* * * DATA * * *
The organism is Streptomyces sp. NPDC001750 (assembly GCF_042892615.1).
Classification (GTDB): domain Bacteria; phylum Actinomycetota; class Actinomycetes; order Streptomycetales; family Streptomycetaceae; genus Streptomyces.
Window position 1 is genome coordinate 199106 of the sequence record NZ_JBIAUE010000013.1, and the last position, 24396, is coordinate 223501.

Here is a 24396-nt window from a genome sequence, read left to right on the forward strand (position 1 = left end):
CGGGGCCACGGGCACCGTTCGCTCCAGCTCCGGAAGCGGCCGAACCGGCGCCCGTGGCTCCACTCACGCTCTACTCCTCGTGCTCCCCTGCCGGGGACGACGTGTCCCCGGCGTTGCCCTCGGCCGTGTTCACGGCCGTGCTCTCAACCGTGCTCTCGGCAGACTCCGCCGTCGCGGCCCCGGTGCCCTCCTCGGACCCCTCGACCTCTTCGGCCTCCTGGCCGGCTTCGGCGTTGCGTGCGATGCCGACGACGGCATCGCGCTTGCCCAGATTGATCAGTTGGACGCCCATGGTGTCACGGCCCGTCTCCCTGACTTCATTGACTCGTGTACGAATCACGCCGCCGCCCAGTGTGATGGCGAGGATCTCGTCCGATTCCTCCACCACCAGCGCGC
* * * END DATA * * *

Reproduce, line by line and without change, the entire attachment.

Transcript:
The organism is Streptomyces sp. NPDC001750 (assembly GCF_042892615.1).
Classification (GTDB): domain Bacteria; phylum Actinomycetota; class Actinomycetes; order Streptomycetales; family Streptomycetaceae; genus Streptomyces.
Window position 1 is genome coordinate 199106 of the sequence record NZ_JBIAUE010000013.1, and the last position, 24396, is coordinate 223501.

Here is a 24396-nt window from a genome sequence, read left to right on the forward strand (position 1 = left end):
CGGGGCCACGGGCACCGTTCGCTCCAGCTCCGGAAGCGGCCGAACCGGCGCCCGTGGCTCCACTCACGCTCTACTCCTCGTGCTCCCCTGCCGGGGACGACGTGTCCCCGGCGTTGCCCTCGGCCGTGTTCACGGCCGTGCTCTCAACCGTGCTCTCGGCAGACTCCGCCGTCGCGGCCCCGGTGCCCTCCTCGGACCCCTCGACCTCTTCGGCCTCCTGGCCGGCTTCGGCGTTGCGTGCGATGCCGACGACGGCATCGCGCTTGCCCAGATTGATCAGTTGGACGCCCATGGTGTCACGGCCCGTCTCCCTGACTTCATTGACTCGTGTACGAATCACGCCGCCGCCCAGTGTGATGGCGAGGATCTCGTCCGATTCCTCCACCACCAGCGCGC